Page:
No one can say Dr. Ellen Ochoa hasn’t earned retirement. Before she became the eleventh—and first Hispanic—director of NASA’s Johnson Space Center, Ochoa worked her way up the intergalactic ladder as a research engineer before, in 1993, becoming the first Hispanic woman to fly into space. Across four trips, she logged nearly 1,000 hours in orbit, and has since earned not just NASA’s highest award, the Distinguished Service Medal, but also the distinction of having six different schools christened with her name. Ochoa served as director since 2012, and before that operated as the center’s Deputy Center Director and Director of Flight Crew Operations.
During that time, she was witness to a number of NASA’s advancements and setbacks, from the construction of the International Space Station to her presence during the tragic Space Shuttle Columbia disaster of 2003.
Retirement, however, hasn’t kept her head out of the clouds. Ochoa excitedly details the myriad projects the Johnson Space Center has in development, all of which she hopes to see launch in person. Foremost among these is the next-generation Orion spacecraft that will take astronauts beyond low earth orbit. She calls it “the beginnings of the next phase of human space flight.”
In an interview with The Alumni Society, Ochoa discusses her numerous contributions to our current phase of space flight, as well as her decision to retire and what lessons she’s taking away from such a unique industry.
What prompted your decision to retire? Was it a difficult one?
Well, I don’t think the decision itself was difficult, but when it came to actually leaving, it was emotional. Not that I didn’t expect that, of course. I knew that even if I waited a few more years it would still be hard, and this was just a good time for me personally. I had reached thirty years with NASA and my youngest son had just turned eighteen, so it was just a natural point in my life to look at the next phase.
What lessons, specifically, would you say you took from your years as director?
There’s always two goals: One is accomplishing the mission, and the other one is taking care of your people. Everything that I did was about those two things and, of course, if you take care of your people, you’ve gone a long way toward accomplishing the mission. But, as a center director, I can’t just think about today’s mission, I have to think about tomorrow’s mission and whether or not I’m doing the right things so the Johnson Space Center will still be the leader in human space flight five, ten, twenty years down the road. Are we evolving? Are we developing a culture that understands how important it is to continue to change? You have to be able to think much more broadly.
What would you say are a few milestones from your career that, in retrospect, stand out to you as defining moments?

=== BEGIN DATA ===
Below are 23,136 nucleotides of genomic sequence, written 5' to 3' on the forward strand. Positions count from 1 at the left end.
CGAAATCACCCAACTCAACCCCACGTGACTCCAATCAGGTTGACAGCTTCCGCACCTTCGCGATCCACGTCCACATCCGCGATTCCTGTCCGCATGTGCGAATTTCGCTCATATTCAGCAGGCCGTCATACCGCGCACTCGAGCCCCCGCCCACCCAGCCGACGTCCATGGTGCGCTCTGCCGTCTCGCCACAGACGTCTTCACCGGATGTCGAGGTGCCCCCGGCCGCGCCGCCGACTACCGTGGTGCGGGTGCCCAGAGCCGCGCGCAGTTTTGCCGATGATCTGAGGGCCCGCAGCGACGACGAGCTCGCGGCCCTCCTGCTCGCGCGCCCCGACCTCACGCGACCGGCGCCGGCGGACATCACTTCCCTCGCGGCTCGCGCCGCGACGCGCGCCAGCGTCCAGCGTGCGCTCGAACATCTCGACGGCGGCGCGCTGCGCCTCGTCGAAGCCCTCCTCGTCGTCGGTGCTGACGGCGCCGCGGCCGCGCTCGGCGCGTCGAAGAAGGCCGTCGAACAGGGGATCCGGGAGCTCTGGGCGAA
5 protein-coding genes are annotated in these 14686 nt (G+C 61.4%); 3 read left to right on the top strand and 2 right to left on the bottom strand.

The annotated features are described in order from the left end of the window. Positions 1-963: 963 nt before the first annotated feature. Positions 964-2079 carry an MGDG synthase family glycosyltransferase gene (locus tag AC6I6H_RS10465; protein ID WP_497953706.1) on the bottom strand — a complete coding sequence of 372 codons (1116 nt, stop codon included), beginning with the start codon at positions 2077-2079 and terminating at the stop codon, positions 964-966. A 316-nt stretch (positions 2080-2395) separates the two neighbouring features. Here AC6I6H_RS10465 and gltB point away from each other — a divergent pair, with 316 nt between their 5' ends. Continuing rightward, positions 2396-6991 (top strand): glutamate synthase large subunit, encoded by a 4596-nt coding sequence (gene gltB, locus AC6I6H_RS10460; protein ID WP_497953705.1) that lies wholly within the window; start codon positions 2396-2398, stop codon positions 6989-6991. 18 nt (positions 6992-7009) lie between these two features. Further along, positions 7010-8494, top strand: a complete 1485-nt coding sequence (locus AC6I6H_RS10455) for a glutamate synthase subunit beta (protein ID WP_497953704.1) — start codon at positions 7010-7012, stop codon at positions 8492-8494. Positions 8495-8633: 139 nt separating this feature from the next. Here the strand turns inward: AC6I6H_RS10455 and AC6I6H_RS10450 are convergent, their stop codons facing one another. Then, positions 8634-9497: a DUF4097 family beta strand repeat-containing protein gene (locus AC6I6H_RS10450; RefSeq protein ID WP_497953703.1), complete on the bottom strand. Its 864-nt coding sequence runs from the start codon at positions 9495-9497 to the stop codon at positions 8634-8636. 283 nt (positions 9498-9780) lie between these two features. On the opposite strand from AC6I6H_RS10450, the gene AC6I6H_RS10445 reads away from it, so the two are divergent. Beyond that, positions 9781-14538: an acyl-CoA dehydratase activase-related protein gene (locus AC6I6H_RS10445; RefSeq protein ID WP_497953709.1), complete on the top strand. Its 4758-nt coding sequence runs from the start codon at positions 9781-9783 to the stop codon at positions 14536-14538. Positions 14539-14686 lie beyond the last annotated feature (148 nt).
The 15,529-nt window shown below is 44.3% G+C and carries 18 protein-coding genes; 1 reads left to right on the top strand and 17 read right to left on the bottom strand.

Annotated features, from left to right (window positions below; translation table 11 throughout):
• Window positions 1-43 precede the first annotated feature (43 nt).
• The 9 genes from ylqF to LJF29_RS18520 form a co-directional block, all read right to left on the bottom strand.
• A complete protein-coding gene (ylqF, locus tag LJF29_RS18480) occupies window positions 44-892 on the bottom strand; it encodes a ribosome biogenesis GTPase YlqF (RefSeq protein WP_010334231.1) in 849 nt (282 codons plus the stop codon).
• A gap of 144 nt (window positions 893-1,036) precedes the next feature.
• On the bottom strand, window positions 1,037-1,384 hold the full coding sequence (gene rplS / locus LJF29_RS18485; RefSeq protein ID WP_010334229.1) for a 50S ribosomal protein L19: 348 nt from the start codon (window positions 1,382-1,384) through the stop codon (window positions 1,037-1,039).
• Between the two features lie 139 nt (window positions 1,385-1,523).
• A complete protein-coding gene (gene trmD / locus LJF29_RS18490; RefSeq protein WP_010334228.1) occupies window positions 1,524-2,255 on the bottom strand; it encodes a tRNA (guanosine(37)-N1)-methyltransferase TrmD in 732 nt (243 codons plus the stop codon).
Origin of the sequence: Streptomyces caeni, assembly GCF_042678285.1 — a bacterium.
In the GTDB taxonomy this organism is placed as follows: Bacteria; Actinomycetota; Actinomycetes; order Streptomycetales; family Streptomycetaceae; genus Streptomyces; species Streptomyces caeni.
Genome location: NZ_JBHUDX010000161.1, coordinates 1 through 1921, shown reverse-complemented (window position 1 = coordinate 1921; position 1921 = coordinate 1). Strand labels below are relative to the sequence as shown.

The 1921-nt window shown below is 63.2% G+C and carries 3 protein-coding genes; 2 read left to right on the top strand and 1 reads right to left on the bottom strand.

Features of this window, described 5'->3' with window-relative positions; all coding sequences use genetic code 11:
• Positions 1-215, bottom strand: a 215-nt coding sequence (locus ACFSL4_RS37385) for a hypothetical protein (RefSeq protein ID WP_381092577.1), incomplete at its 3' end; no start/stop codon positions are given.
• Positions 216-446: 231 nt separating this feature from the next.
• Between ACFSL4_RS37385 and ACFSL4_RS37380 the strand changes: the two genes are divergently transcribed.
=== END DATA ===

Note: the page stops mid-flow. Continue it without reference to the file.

Well, certainly my first space flight. [laughs] There’s a huge difference before and after you fly in space, from the experience of seeing the Earth that way to trying to work in microgravity. I was lucky enough to do that four times, but my first trip in 1993 was certainly a defining moment.
There were also a number of milestones associated with the International Space Station. After my first couple of flights, my job in the office was to be astronaut office support to the space station program. This was just a couple of years after we reformulated and brought on the Russians, so no hardware had even been built yet. We were right in the beginnings of working through it all. We were making decisions about operations, training, and even what language we were going to speak onboard. So, being part of the ISS evolution was really an amazing thing.
And then, of course, another defining moment was when we lost Columbia. I was sitting in mission control that morning as a crew representative, and spent the next couple of years first understanding what happened and then being part of getting back to flight. I’ve been really fortunate to have had all these amazing moments, but, obviously, Columbia was the most difficult thing we had to face at NASA.
You’ve been a huge advocate for education throughout your career. What are some educational opportunities you’ve helped pioneer of which you’re particularly proud?
After my first space flight, there were so many requests for me to come speak at schools, many of which were mostly Hispanic. I realized there were so many opportunities to be able to reach out to students and, in particular, girls and minorities in STEM fields. It’s great to be able to talk to them about what are these careers in engineering and science are all about.
There are six schools now named after me, and I’ve been at been at all of their dedications. For some that opened a while ago, I’ve had the chance to go back several times and the kids are always a little bit amazed, you know, to have a school named after somebody who’s actually alive.
What is your big idea that other people aren’t thinking about? Why is it so important?
What I really learned over my career is what a group of committed, passionate people, all working together for a common goal, can actually accomplish. What we did, building the International Space Station, is, to me, just unbelievable. We worked with fifteen countries to put together a million pounds of hardware in space, and once we got it built, we were able to include many other countries in terms of scientific research and educational opportunities. So we’ve had just about one hundred countries now in some way participate in the International Space Station, and it’s just been so much more successful than I could ever have imagined twenty-five years ago.
It was inspiring to see so many people really focus on the goal, not on their own selves or what they’re getting out of it, to reach for this thing that’s just so much bigger than yourself.